The hidden fifth

Hello readers new and old. This letter arrives beneath the second full moon of the new year. Together they mark the beginning of a new cycle of Polylith — the fifth. Welcome! I’m so glad you’re reading along. This year brings some promising turns in my work, which I’ll discuss here at the outset.

In August, my first book of poems, Drift Gestures, will be published by The Lune, an independent press in Fort Collins, Colorado. Joe and Indigo there have been wonderful to work with, and I feel profoundly fortunate to have found a press whose work and way of working are so consonant with my own. To say I’m excited is an understatement.

To mark the arrival of the book, I’ll be planning a series of readings in August and beyond. I hope to share some poems at the libraries and bookshops around where I live, but I’m curious to find other possible venues — even some further afield. Do you have one to recommend? A favorite bookshop or art space, a cozy living room or garden? I’m open to sharing the poems anywhere people want to hear them, and will start to put all that together this winter. Feel free to reach out with ideas.

While we’re here on the topic of publishing, I’ll mention that I have another piece of ambient music nearly finished, a companion to last spring’s Music for Settled Work. It doesn’t have a name yet, but it’ll be ready sometime late this winter. I think you’ll dig the mix of glassy tones and buzzy summer field recordings — stay tuned if that’s of interest.

The painting, reproduced here in black and white, is titled 'Italian Garden'. The garden is half in shadow against the limewashed wall of the house, half in bright sun. Three cypress trees reach like black flames up toward the white sky, and a path disappears between two of them. Shall we see where it leads?

Italian Garden by Friedrich August von Kaulbach, 1894

But what about this fifth cycle of letters we are beginning?

Five is an interesting one. It’s the number of the microcosm, an image of the cosmos in miniature, the whole in the parts. There are five fingers, for example, and as such we can see five as an unfolding of one.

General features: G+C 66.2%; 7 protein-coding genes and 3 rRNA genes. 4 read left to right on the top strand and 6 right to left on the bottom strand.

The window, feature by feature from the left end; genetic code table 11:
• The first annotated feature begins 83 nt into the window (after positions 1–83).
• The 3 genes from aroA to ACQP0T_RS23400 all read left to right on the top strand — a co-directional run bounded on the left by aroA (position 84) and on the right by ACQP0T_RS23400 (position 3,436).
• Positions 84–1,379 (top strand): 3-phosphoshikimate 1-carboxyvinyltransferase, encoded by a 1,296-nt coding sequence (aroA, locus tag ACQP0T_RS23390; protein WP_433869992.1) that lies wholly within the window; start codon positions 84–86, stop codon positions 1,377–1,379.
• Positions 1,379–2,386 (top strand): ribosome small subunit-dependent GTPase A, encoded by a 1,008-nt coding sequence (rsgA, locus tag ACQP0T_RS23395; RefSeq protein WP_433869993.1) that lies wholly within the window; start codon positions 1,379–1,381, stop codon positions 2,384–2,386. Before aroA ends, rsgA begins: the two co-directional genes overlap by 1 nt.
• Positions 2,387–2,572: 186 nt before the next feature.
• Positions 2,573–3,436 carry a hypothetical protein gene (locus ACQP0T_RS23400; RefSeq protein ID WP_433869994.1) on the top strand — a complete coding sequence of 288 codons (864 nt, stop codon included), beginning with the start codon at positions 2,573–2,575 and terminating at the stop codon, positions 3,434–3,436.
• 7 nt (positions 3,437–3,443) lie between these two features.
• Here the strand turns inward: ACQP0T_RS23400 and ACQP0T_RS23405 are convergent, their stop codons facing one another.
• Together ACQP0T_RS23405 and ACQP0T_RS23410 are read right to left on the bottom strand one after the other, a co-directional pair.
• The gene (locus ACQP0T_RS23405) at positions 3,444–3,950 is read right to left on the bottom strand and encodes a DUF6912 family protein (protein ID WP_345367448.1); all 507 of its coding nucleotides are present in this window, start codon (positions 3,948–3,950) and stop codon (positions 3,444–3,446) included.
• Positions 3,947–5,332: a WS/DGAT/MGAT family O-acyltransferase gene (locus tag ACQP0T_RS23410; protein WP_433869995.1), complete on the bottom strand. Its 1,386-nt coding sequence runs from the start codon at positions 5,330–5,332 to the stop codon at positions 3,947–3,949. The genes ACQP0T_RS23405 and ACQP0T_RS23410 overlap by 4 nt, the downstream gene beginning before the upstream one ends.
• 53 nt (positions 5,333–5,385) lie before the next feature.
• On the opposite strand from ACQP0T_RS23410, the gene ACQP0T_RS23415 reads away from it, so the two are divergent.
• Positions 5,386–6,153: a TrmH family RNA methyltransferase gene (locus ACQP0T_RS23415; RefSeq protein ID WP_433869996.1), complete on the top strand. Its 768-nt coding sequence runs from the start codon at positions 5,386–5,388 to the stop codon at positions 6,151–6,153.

So, this year we take as our guiding sign the quincunx, that geometric pattern of five points — four arranged in a square framing the fifth at the center. If we take the corners to represent the four classical elements, say, then at the center we find a hidden fifth, the quintessence, as the medieval alchemists called it. Over the course of this year of letters we will walk the sides of the square, attempting even to circle it, as an initiate might the labyrinth or an adept the mandala. We’ll consider in turn the elements fire, air, water and earth, and in circling aim to elucidate the fifth.

The elements are of course not only concepts, but first and foremost material presences. We will be sure to meet them with the senses as well as the imagination. Empedocles reminds us:

For it is with earth that we see Earth, and Water with water; by air we see bright Air, by fire destroying Fire.1

And it is with fire that the year begins. Here on the peninsula it has been cold, and around Imbolc we’ve been loading the stove with wood as fast as it will burn. I’ll leave you this month with a few lines of a poem from Drift Gestures, a sort of oblique hymn to the goddess Brigid, who is said to visit the hearth this time of year. Her arrival is preceded by a few telltale signs:

White shoulder of deep snow turning,
something rising steadily in the veils of flame,
black water through thick ice.

There we are. Thanks for reading along with this second full moon installment of Polylith. I’m excited about the writings planned this year, and I’m keen to find a few new readers along the way. If someone comes to mind who would appreciate these elemental musings, I’d love it if you shared a letter with them. And as always, I welcome conversation — you know where to find me.

Until the next full moon, my friends, stay warm.


  1. Fragment 109, translated by John Burnet